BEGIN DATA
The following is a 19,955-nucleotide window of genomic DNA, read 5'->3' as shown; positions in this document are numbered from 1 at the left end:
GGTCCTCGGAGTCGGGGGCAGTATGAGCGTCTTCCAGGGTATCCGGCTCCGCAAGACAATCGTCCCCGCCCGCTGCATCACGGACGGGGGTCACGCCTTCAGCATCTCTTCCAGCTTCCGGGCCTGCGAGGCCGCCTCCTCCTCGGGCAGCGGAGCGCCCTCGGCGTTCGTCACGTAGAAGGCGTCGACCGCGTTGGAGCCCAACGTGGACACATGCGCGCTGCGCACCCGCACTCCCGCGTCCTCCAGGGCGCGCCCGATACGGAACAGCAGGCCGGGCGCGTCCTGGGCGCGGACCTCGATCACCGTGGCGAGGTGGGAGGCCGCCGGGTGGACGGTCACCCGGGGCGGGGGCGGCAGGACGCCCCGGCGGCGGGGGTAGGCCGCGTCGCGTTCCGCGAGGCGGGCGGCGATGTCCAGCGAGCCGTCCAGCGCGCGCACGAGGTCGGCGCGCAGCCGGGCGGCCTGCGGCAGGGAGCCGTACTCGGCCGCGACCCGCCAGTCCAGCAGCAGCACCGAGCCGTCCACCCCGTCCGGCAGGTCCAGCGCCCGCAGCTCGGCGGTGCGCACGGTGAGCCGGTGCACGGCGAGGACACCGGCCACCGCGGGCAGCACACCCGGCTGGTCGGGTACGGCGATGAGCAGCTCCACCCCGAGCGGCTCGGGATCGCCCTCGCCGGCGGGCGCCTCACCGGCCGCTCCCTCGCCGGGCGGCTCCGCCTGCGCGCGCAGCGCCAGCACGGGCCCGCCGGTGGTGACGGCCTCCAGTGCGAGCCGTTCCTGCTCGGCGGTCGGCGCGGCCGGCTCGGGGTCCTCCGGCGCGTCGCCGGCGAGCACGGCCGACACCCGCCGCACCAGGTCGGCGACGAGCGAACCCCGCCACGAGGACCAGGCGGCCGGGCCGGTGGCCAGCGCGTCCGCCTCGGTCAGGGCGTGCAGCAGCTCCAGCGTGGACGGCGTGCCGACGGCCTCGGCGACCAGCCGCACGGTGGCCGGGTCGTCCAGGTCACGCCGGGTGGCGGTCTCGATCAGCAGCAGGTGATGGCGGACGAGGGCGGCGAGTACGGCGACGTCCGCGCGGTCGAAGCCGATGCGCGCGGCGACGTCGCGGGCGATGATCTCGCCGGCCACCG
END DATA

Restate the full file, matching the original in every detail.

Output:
The following is a 19,955-nucleotide window of genomic DNA, read 5'->3' as shown; positions in this document are numbered from 1 at the left end:
GGTCCTCGGAGTCGGGGGCAGTATGAGCGTCTTCCAGGGTATCCGGCTCCGCAAGACAATCGTCCCCGCCCGCTGCATCACGGACGGGGGTCACGCCTTCAGCATCTCTTCCAGCTTCCGGGCCTGCGAGGCCGCCTCCTCCTCGGGCAGCGGAGCGCCCTCGGCGTTCGTCACGTAGAAGGCGTCGACCGCGTTGGAGCCCAACGTGGACACATGCGCGCTGCGCACCCGCACTCCCGCGTCCTCCAGGGCGCGCCCGATACGGAACAGCAGGCCGGGCGCGTCCTGGGCGCGGACCTCGATCACCGTGGCGAGGTGGGAGGCCGCCGGGTGGACGGTCACCCGGGGCGGGGGCGGCAGGACGCCCCGGCGGCGGGGGTAGGCCGCGTCGCGTTCCGCGAGGCGGGCGGCGATGTCCAGCGAGCCGTCCAGCGCGCGCACGAGGTCGGCGCGCAGCCGGGCGGCCTGCGGCAGGGAGCCGTACTCGGCCGCGACCCGCCAGTCCAGCAGCAGCACCGAGCCGTCCACCCCGTCCGGCAGGTCCAGCGCCCGCAGCTCGGCGGTGCGCACGGTGAGCCGGTGCACGGCGAGGACACCGGCCACCGCGGGCAGCACACCCGGCTGGTCGGGTACGGCGATGAGCAGCTCCACCCCGAGCGGCTCGGGATCGCCCTCGCCGGCGGGCGCCTCACCGGCCGCTCCCTCGCCGGGCGGCTCCGCCTGCGCGCGCAGCGCCAGCACGGGCCCGCCGGTGGTGACGGCCTCCAGTGCGAGCCGTTCCTGCTCGGCGGTCGGCGCGGCCGGCTCGGGGTCCTCCGGCGCGTCGCCGGCGAGCACGGCCGACACCCGCCGCACCAGGTCGGCGACGAGCGAACCCCGCCACGAGGACCAGGCGGCCGGGCCGGTGGCCAGCGCGTCCGCCTCGGTCAGGGCGTGCAGCAGCTCCAGCGTGGACGGCGTGCCGACGGCCTCGGCGACCAGCCGCACGGTGGCCGGGTCGTCCAGGTCACGCCGGGTGGCGGTCTCGATCAGCAGCAGGTGATGGCGGACGAGGGCGGCGAGTACGGCGACGTCCGCGCGGTCGAAGCCGATGCGCGCGGCGACGTCGCGGGCGATGATCTCGCCGGCCACCG